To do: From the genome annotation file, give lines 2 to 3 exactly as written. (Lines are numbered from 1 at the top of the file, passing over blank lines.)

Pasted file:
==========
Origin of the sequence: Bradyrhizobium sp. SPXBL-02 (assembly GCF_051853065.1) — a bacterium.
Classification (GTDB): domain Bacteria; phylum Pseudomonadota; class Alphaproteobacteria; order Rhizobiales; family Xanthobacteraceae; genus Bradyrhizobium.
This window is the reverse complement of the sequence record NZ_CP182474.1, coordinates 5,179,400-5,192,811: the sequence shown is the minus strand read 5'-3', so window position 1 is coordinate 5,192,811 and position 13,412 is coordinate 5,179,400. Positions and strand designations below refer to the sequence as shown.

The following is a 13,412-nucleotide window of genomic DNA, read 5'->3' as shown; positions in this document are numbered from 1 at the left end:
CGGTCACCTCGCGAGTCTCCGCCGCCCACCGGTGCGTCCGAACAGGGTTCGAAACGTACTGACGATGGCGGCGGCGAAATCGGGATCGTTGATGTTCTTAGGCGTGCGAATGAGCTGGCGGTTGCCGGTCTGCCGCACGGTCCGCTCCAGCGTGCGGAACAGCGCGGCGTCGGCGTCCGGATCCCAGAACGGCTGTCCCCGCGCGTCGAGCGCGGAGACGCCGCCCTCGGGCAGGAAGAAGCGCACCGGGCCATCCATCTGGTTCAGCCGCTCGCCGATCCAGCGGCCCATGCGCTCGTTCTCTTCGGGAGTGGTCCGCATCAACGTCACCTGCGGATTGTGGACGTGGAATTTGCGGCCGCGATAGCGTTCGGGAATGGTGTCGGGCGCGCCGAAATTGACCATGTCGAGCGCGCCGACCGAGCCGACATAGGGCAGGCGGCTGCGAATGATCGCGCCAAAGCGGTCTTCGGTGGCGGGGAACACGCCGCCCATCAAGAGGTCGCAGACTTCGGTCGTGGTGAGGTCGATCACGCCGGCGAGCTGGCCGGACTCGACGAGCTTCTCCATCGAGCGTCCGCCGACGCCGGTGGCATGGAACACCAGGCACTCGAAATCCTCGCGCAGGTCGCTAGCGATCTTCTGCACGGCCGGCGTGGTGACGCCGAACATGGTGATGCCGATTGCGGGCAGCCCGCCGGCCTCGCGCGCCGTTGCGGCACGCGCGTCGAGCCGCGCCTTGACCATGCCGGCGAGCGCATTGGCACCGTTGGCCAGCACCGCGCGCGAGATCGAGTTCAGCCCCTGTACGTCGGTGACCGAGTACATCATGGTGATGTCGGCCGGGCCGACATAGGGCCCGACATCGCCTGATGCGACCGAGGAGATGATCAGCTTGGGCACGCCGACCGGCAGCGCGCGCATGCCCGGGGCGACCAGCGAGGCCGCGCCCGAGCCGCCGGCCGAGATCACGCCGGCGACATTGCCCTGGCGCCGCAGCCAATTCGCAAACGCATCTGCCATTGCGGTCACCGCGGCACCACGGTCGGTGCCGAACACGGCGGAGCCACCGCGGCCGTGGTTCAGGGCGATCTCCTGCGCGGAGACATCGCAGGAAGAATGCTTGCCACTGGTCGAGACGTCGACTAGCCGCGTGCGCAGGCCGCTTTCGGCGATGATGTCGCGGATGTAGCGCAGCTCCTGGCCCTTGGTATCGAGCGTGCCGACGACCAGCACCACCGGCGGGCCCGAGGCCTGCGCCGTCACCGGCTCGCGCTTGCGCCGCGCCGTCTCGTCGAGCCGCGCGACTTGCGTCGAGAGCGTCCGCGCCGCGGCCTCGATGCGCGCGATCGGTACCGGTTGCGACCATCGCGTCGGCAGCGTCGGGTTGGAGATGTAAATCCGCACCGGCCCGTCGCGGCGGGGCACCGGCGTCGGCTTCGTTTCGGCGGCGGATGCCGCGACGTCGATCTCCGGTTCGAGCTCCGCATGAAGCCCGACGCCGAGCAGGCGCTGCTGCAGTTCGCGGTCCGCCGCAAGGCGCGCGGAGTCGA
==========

Classification (GTDB): domain Bacteria; phylum Pseudomonadota; class Alphaproteobacteria; order Rhizobiales; family Xanthobacteraceae; genus Bradyrhizobium.
This window is the reverse complement of the sequence record NZ_CP182474.1, coordinates 5,179,400-5,192,811: the sequence shown is the minus strand read 5'-3', so window position 1 is coordinate 5,192,811 and position 13,412 is coordinate 5,179,400. Positions and strand designations below refer to the sequence as shown.